quietzonebanner

Train Horn Quiet Zone

Print
Press Enter to show all options, press Tab go to next option

The City of Bloomington established a train horn quiet zone for all trains that use the Union Pacific Railroad/Amtrak line that runs north and south through Bloomington. The Quiet Zone began on November 20, 2018.

The Illinois High-Speed Rail project paid for safety improvements at the three Union Pacific Railroad crossings so that high-speed Amtrak trains can use them. These safety improvements also made it possible for the City to establish a quiet zone.  The quiet zone includes three public, at-grade crossings:

1. Union Pacific Railroad at Washington Street (furthest east)
2. Union Pacific Railroad at Miller Street
3. Union Pacific Railroad at Six Points Road 

In a quiet zone, train operators for all train types do not routinely use a train horn at each crossing. However, operators must use a train horn if a vehicle or pedestrian is present on the tracks, if a pedestrian is near the train crossing, if there is construction on the tracks, or if any other type of emergency situation occurs.

Click here to view a map of the quiet zone crossings

Since Amtrak does not use the Norfolk Southern Railroad, which runs east and west through Bloomington, the Illinois High-Speed Rail Project did not pay for the necessary safety improvements to establish a quiet zone along the corridor. City staff estimates that, on average, safety upgrades would be over $400,000 per crossing, which is why the City is not pursuing a quiet zone for Norfolk Southern Railroad crossings at this time.

Expand/Contract Questions and Answers

  • What is a quiet zone?

  • Will we still hear train horns in the quiet zone?

  • What is the process for establishing a quiet zone?

  • Why has train noise increased in recent years?

  • How were the safety improvements in Bloomington funded?

  • How do I file a complaint for excessive train noise?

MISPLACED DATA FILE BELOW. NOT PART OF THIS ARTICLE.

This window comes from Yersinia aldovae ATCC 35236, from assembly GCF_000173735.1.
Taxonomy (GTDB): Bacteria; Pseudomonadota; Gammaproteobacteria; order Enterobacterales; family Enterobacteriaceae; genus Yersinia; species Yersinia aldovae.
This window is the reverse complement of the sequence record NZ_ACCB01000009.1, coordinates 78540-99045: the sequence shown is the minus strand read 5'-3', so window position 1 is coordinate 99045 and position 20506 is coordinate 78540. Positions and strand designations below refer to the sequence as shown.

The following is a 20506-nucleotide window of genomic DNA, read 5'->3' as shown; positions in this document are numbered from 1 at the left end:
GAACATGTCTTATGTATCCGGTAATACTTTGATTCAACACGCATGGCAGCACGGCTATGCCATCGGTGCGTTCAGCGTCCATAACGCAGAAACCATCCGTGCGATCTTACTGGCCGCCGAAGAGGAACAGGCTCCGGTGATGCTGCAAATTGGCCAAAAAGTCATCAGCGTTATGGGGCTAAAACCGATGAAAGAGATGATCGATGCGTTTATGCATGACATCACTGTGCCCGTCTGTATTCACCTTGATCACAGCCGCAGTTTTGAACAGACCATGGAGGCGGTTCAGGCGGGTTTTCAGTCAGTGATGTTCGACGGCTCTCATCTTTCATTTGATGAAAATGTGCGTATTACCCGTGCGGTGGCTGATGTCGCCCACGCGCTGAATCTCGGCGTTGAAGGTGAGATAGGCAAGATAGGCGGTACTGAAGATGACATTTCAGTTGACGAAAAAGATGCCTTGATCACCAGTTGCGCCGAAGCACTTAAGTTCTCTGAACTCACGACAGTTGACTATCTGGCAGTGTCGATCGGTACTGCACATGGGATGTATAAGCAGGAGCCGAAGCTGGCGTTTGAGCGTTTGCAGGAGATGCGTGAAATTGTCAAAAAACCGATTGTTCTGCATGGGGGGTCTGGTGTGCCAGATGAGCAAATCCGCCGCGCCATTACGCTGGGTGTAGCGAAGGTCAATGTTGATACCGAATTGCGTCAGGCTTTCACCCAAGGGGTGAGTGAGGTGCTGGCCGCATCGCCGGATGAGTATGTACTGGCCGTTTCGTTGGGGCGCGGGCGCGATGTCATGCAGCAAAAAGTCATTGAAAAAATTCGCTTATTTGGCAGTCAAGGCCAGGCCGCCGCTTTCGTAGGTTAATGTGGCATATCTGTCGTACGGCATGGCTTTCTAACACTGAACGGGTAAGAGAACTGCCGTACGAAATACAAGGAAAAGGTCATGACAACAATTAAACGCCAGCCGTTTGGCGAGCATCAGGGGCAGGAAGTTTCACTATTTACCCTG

Safety Tips
Even with safety improvements in place, rail safety is important. Per Operation Lifesaver, in Illinois last year, there were 120 incidents at public at-grade crossings in which 22 people lost their lives. Paying attention and obeying posted signs and signals can help prevent needless deaths of family, friends, and loved ones. Parents are encouraged to talk to their children about train and rail safety and make it clear that they are never to play near the tracks or walk across tracks except at designated crossings.

  • Railroad tracks, trestles, yards, and equipment are private property. Walking or playing on them is not only dangerous, it's illegal. Trespassers can be arrested and fined.
  • Anyone crossing the tracks should turn off electronic devices including cell phones and music players. Headphones or earbuds should be removed to ensure focus is on any trains that may be approaching.
  • You must stop when signals begin to flash. Pedestrians, bicyclists, and vehicles should not proceed until warning lights stop flashing.
  • Always expect a train. Trains can run on any track, at any time, in either direction. Look both ways before crossing any track and always observe warning signals.
  • Don’t be tempted to try to beat a train. An approaching train may be closer and traveling faster than it appears.
  • Railroads in Bloomington are patrolled by the Union Pacific Police, Bloomington Police Department, and the McLean County Sheriff. If you see anyone on the tracks, call 911.

For more safety tips, visit the Operation Lifesaver website at www.oli.org

Public Outreach & Additional Information

FRA Railroad Crossing Safety & Trespass Prevention
FRA Pedestrian / Motorist Rail Safety
FRA Emergency Notification System Flyer